It is an unashamedly country album, but with a modern-pop twist when it takes her fancy. She rocks out superbly on a couple of tracks (Train Wreck is a standout), but also experiments with some old-time bluegrass on a track you’d swear she dug up from some traditional songbook (Georgia Brown – she also reworks the tailend of  Train Wreck into a banjo-fuelled tune).

Not everything works. Nullarbor is too cloyingly twee for my liking, but I’ll accept some misjudged indulgences, because Kasey doesn’t need or like to be told what to do (as the title track proclaims):

File under: Another feather in her cap/stetson

425. Grinderman – “Grinderman”

Before we launch into the letter K, I need to catch you up on some recent purchases from the land of A-J.

Album cover CD grinderman debut Nick Cave review no pussy bluesDespite my pretty extensive Nick Cave collection, I was slow to jump on the Grinderman side-project. It was only when the band’s second album came out last month that I picked this up going cheap at JB HiFi. And was just the sort of raw rock I’d been looking for.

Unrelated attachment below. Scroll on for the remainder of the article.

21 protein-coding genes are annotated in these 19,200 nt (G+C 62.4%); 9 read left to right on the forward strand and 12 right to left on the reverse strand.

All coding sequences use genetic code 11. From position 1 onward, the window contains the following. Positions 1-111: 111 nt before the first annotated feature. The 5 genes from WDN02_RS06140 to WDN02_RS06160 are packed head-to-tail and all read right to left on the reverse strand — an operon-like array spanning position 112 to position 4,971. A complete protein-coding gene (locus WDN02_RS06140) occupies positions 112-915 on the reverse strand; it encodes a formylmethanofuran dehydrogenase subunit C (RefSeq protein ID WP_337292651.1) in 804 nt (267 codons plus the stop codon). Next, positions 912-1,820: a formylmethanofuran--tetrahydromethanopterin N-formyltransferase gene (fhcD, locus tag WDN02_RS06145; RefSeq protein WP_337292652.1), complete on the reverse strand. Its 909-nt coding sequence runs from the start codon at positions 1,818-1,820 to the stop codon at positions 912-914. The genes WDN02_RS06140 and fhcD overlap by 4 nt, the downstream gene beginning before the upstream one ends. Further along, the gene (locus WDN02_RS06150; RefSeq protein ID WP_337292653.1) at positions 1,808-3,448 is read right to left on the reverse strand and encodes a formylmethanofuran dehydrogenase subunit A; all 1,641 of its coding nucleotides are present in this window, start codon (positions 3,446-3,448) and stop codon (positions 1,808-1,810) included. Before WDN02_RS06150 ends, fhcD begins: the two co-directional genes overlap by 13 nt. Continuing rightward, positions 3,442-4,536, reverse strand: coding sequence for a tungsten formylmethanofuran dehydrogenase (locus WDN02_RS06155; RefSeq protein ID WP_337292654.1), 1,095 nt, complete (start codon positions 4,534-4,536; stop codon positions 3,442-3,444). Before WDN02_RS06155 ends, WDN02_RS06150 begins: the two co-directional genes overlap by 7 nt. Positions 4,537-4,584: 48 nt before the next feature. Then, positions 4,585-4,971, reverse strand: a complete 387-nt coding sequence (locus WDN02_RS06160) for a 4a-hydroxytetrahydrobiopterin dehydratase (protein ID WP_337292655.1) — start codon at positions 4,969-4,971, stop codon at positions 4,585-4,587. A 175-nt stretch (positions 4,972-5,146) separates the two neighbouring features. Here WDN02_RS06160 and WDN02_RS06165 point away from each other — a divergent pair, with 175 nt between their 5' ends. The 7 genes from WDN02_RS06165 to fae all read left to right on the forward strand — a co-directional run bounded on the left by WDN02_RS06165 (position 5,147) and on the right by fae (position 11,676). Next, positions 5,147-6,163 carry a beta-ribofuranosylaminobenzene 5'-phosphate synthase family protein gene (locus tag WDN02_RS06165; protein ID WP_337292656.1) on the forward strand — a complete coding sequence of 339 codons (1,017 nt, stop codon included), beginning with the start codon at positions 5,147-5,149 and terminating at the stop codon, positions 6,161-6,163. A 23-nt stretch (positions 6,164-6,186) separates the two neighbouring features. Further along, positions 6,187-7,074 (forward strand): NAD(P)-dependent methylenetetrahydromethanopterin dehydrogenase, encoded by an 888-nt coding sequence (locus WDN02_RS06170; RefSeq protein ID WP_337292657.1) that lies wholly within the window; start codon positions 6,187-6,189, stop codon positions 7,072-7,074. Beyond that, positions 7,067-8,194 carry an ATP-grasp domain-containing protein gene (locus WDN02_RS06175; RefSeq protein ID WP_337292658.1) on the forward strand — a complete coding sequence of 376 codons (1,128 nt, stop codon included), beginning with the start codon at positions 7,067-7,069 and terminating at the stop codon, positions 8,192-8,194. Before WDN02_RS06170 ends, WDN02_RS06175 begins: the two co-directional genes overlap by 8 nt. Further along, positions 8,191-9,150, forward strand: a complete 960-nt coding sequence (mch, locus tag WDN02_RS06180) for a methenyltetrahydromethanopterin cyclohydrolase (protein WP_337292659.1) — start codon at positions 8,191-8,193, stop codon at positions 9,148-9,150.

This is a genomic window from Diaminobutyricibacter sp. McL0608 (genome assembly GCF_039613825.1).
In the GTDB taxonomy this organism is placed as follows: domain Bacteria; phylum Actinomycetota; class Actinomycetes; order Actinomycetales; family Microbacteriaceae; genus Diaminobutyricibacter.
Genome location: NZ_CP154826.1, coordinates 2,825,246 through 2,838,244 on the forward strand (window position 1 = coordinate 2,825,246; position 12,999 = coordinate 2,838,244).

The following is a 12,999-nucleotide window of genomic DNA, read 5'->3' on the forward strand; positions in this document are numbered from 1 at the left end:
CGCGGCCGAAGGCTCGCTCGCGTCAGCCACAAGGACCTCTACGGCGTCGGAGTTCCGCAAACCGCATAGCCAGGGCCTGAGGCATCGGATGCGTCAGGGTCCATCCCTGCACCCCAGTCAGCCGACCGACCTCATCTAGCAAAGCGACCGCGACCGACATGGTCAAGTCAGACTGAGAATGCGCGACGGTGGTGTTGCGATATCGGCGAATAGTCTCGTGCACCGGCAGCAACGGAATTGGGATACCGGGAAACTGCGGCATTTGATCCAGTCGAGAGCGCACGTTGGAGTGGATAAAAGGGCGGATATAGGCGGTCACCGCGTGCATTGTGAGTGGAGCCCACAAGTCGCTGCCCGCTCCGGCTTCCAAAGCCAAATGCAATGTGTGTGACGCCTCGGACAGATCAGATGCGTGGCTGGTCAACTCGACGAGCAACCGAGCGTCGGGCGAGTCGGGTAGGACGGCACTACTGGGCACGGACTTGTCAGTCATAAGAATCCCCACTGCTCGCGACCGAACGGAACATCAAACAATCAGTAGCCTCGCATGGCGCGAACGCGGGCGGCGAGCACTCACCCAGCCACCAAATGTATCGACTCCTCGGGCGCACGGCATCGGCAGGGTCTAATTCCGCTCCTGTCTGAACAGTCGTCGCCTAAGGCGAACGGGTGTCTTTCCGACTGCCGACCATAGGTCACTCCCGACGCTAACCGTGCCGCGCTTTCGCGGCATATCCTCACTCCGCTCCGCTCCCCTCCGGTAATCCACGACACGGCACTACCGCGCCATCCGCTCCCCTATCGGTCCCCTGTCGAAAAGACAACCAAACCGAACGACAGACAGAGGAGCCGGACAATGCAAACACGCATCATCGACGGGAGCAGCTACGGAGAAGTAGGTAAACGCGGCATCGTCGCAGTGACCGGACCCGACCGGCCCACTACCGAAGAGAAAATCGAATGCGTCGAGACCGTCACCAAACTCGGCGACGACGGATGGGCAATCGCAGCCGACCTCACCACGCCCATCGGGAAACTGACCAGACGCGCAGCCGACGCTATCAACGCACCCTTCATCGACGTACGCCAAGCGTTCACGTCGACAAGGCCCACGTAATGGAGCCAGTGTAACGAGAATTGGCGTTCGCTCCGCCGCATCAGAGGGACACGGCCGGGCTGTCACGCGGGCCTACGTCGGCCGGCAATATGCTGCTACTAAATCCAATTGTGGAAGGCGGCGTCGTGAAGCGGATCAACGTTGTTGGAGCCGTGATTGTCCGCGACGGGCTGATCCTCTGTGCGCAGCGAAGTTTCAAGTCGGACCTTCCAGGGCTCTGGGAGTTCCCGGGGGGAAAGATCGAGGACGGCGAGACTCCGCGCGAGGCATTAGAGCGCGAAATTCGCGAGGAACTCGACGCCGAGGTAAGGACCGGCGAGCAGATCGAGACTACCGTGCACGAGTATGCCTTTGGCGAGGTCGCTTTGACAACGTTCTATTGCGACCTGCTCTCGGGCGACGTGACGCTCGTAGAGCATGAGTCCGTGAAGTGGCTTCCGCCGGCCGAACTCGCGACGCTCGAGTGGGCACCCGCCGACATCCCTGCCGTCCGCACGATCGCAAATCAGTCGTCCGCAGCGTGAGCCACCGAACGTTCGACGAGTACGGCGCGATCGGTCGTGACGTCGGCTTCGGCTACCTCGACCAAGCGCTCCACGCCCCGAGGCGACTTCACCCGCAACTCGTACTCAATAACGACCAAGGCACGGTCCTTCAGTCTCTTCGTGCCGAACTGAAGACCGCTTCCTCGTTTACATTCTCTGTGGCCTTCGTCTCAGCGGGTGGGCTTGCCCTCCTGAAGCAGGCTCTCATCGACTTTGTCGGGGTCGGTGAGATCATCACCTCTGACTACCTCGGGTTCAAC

Over the years, I’ve found great joy in the moments when Nick and his highly talented buddies have reminded us that they can let it all hang out, that there doesn’t need to be too much structure, control or pretence to their sonic adventures.  The sheer number of band members, and instruments (especially that piano) have made that a very tough balancing act in Bad Seed land.

The Grinderman set-up with its stripped line-up, and Nick on guitar, allows a lot more free-form, balls out, garage rock.  It’s all rather rough and ready, but with that trademark Cave (and maybe Warren Ellis’ influence) tongue in cheek.

The song-writing (and tone) here has me thinking that Tex Perkins just realised that Nick could be him without trying very hard at all. Indeed, Tex has never delivered a song this good (and this ain’t the best track on the album):

File under: No pretence blues